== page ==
IDEAS home Printed from https://ideas.repec.org/a/taf/applec/v35y2003i4p415-421.html
   My bibliography  Save this article

An analysis of exotic wagers in a parimutuel setting

Author

Listed:
  • William Stein
  • Philip Mizzi

Abstract

In US horse racing, there is increasing emphasis placed on the creation of exotic wagers - those bets beyond the standard win, place and show. Bets on multiple races that typically do not result in a winner for several days are of particular interest to the industry. The growing carryover pool helps attract people to the racetrack in a way similar to a growing carryover in the lottery attracts more people to participate. This article examines several multiple race bets and provides a framework for their comparative analysis. The results of the analysis will help racetrack management decide if a proposed bet is appropriate for their particular track. This analysis shows a tradeoff between the difficulty of winning the bet versus the amount of the ultimate payoff. If a bet is too easy to win, then the carryover pool will never reach an attractive level. If the bet is too difficult to win, then the bettors will lose interest before the carryover pool is able to grow sufficiently large. The amount of money wagered daily is an important consideration in determining the appropriate type of exotic wager to implement.

Suggested Citation

  • William Stein & Philip Mizzi, 2003. "An analysis of exotic wagers in a parimutuel setting," Applied Economics, Taylor & Francis Journals, vol. 35(4), pages 415-421.
  • Handle: RePEc:taf:applec:v:35:y:2003:i:4:p:415-421
    DOI: 10.1080/00036840210140137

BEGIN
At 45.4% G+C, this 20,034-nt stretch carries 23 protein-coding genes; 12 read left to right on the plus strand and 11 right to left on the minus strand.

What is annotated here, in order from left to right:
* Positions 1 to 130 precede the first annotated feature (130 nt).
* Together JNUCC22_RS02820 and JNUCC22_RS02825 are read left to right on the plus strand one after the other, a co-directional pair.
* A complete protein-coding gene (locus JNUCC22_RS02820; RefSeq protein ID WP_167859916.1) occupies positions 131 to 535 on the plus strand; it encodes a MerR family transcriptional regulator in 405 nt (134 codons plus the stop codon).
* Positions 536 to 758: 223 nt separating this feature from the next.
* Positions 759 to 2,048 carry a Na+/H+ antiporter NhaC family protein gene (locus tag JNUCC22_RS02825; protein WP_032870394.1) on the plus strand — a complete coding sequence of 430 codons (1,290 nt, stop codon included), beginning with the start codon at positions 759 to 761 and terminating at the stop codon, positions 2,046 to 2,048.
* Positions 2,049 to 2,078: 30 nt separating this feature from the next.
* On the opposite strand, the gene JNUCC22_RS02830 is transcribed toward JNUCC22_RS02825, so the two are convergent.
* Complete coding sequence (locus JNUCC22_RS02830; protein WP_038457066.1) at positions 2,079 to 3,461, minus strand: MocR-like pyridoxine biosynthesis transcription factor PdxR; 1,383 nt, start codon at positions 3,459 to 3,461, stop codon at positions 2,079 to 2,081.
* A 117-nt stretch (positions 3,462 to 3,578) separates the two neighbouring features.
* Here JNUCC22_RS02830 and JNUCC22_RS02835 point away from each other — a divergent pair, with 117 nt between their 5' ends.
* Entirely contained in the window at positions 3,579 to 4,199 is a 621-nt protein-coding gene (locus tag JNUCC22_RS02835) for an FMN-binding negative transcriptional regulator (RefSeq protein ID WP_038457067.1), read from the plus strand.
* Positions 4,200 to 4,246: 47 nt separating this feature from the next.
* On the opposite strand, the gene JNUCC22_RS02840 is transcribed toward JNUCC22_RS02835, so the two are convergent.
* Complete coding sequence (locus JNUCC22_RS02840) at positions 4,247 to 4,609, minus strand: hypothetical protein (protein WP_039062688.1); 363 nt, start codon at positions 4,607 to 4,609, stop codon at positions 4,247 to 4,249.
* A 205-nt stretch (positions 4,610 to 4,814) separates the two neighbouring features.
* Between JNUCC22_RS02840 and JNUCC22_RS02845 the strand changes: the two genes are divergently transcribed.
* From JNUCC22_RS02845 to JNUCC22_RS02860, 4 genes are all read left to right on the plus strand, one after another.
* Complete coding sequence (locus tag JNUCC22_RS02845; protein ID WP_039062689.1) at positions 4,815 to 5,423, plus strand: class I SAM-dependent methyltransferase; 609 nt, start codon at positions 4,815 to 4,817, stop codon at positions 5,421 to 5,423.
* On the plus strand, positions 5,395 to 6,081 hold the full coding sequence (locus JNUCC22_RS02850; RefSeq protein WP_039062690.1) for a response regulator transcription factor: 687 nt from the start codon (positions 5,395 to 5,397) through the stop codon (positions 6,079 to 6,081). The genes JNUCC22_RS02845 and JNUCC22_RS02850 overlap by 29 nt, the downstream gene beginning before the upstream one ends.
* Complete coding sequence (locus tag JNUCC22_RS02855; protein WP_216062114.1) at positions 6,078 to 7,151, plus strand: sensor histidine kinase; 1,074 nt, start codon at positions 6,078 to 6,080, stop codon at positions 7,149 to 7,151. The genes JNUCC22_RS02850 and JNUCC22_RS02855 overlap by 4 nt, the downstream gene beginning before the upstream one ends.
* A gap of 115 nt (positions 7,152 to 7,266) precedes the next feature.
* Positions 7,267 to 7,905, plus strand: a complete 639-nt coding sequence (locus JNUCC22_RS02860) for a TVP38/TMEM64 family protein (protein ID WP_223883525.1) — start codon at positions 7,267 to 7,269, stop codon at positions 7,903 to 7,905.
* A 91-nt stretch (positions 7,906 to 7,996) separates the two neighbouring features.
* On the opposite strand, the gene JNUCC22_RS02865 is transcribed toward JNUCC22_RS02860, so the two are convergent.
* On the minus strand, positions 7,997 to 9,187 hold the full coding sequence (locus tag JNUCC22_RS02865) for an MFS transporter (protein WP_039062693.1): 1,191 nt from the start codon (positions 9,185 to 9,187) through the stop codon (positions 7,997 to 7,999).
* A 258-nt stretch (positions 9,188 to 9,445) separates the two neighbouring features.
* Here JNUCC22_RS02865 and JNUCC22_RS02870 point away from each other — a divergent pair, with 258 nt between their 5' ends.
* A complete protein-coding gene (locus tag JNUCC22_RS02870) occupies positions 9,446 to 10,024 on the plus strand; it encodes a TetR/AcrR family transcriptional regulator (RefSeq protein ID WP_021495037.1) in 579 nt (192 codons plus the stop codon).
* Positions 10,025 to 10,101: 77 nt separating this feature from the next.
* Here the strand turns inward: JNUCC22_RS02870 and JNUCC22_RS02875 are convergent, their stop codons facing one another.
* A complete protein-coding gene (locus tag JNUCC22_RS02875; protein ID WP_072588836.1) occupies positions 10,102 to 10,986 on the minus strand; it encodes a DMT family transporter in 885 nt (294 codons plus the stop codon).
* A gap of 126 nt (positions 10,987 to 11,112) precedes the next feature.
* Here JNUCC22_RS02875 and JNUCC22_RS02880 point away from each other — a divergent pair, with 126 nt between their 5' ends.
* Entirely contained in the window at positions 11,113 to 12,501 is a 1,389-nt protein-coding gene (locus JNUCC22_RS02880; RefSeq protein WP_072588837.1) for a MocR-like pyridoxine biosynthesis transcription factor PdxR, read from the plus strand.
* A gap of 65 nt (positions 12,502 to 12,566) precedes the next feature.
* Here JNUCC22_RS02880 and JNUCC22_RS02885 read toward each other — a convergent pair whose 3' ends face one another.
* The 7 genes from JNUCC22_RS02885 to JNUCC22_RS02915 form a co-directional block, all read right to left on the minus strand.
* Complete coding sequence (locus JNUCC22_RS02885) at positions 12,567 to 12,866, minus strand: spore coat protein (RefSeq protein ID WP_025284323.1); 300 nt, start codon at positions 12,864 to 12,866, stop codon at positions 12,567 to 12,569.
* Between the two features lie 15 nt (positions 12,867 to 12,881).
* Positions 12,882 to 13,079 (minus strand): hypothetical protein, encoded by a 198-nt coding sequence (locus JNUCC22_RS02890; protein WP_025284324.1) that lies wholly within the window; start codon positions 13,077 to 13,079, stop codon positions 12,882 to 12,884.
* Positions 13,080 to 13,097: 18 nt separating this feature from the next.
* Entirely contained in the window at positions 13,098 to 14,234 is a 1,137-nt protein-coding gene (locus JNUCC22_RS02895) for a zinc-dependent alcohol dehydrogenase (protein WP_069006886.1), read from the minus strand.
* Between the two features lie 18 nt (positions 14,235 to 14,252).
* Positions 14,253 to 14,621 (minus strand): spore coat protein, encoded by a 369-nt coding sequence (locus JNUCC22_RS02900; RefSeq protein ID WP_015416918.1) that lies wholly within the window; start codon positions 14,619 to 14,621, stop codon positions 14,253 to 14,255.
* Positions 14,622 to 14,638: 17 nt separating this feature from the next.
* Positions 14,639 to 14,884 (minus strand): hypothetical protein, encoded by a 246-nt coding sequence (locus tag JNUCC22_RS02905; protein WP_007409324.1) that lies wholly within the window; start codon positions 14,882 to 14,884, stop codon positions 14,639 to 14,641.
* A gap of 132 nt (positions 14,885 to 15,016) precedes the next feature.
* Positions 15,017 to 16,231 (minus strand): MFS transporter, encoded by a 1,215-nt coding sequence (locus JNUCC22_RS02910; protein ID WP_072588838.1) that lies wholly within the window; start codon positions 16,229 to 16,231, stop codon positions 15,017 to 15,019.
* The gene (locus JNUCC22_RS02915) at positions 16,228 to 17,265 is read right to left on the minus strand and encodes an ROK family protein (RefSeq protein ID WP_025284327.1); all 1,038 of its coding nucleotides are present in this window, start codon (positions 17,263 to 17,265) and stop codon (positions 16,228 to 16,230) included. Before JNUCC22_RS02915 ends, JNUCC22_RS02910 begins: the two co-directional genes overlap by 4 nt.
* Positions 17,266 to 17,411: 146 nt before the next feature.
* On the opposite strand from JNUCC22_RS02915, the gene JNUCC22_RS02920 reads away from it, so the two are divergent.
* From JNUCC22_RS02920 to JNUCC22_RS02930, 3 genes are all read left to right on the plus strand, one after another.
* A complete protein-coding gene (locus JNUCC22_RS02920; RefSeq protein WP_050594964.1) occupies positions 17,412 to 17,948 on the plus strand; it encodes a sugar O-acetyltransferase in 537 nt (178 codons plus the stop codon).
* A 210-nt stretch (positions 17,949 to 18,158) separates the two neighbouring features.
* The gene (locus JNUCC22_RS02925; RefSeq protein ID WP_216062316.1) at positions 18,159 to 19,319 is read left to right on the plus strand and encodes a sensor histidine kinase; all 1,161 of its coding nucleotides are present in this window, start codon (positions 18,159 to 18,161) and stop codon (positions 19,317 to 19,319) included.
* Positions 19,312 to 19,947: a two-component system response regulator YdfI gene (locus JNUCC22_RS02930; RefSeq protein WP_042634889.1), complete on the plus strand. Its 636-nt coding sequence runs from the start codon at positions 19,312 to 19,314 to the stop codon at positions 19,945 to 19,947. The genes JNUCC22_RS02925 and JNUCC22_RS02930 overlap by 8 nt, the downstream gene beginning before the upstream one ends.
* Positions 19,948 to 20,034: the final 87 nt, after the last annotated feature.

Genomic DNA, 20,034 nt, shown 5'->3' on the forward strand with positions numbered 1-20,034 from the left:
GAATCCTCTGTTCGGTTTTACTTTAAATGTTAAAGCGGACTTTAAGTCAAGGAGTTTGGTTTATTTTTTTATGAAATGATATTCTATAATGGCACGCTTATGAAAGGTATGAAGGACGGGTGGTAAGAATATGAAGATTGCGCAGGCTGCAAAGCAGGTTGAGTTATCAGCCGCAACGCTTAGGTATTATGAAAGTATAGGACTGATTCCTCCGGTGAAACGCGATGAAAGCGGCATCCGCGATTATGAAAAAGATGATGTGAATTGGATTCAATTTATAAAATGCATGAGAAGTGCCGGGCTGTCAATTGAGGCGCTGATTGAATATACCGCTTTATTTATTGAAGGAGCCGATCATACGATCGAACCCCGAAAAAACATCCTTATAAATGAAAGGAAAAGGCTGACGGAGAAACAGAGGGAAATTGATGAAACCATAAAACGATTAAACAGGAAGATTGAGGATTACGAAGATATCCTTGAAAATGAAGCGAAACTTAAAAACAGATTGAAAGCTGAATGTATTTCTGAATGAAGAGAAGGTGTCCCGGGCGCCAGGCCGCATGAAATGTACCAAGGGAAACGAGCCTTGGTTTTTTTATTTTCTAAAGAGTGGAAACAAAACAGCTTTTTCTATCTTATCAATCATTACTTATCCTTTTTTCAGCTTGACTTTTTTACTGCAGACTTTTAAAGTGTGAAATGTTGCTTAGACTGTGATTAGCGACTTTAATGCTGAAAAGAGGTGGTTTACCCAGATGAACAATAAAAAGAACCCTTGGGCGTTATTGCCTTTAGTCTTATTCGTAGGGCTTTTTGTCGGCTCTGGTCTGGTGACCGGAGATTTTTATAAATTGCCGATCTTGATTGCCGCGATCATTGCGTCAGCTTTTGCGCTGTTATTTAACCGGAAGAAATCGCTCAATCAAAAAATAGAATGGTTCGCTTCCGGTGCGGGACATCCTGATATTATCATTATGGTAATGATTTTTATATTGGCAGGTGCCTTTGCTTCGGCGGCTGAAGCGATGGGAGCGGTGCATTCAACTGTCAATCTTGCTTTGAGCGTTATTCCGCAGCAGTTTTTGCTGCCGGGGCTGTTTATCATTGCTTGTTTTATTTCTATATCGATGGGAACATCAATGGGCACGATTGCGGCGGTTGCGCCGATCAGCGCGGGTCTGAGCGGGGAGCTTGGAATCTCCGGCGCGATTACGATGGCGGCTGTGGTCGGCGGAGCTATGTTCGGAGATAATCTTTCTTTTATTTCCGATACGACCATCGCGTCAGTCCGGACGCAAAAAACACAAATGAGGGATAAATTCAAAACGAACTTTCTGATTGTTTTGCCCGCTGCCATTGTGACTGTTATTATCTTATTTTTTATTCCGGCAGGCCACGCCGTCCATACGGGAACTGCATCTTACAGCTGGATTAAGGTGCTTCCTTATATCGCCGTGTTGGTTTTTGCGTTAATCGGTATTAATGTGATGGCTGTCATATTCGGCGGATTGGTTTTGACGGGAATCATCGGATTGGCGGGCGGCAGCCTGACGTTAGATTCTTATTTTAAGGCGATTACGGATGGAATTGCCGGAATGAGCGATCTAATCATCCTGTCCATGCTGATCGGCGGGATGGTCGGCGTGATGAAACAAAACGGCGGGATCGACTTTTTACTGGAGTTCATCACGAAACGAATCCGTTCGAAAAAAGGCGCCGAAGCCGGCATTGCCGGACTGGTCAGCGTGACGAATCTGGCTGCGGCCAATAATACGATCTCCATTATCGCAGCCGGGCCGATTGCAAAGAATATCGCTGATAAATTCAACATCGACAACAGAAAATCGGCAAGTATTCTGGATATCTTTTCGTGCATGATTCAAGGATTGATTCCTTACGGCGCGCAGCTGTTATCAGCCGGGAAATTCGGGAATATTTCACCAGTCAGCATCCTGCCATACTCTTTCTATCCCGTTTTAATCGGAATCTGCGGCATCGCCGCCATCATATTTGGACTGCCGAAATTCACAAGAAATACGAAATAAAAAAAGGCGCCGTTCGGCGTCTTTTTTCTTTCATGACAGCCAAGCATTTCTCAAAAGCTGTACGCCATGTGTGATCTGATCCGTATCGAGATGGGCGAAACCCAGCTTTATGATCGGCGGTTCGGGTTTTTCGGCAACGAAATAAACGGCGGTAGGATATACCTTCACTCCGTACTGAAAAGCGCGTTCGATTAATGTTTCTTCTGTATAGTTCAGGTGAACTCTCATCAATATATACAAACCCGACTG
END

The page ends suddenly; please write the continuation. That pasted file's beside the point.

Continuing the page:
as

    Download full text from publisher

    File URL: http://www.tandfonline.com/doi/abs/10.1080/00036840210140137
    Download Restriction: Access to full text is restricted to subscribers.

    As the access to this document is restricted, you may want to search for a different version of it.

    References listed on IDEAS

    as
    1. Mukhtar Ali, 1998. "Probability models on horse-race outcomes," Journal of Applied Statistics, Taylor & Francis Journals, vol. 25(2), pages 221-229.
    2. Vaughan Williams, Leighton, 1999. "Information Efficiency in Betting Markets: A Survey," Bulletin of Economic Research, Wiley Blackwell, vol. 51(1), pages 1-30, January.
    3. Ali, Mukhtar M, 1979. "Some Evidence of the Efficiency of a Speculative Market," Econometrica, Econometric Society, vol. 47(2), pages 387-392, March.
    4. Asch, Peter & Malkiel, Burton G & Quandt, Richard E, 1984. "Market Efficiency in Racetrack Betting," The Journal of Business, University of Chicago Press, vol. 57(2), pages 165-175, April.
    Full references (including those not matched with items on IDEAS)

    More about this item

    Statistics

    Access and download statistics

    Corrections

    All material on this site has been provided by the respective publishers and authors. You can help correct errors and omissions. When requesting a correction, please mention this item's handle: RePEc:taf:applec:v:35:y:2003:i:4:p:415-421. See general information about how to correct material in RePEc.

    For technical questions regarding this item, or to correct its authors, title, abstract, bibliographic or download information, contact: (Chris Longhurst). General contact details of provider: http://www.tandfonline.com/RAEC20 .

    If you have authored this item and are not yet registered with RePEc, we encourage you to do it here. This allows to link your profile to this item. It also allows you to accept potential citations to this item that we are uncertain about.

    If CitEc recognized a reference but did not link an item in RePEc to it, you can help with this form .

    If you know of missing items citing this one, you can help us creating those links by adding the relevant references in the same way as above, for each refering item. If you are a registered author of this item, you may also want to check the "citations" tab in your RePEc Author Service profile, as there may be some citations waiting for confirmation.

    Please note that corrections may take a couple of weeks to filter through the various RePEc services.

    IDEAS is a RePEc service hosted by the Research Division of the Federal Reserve Bank of St. Louis . RePEc uses bibliographic data supplied by the respective publishers.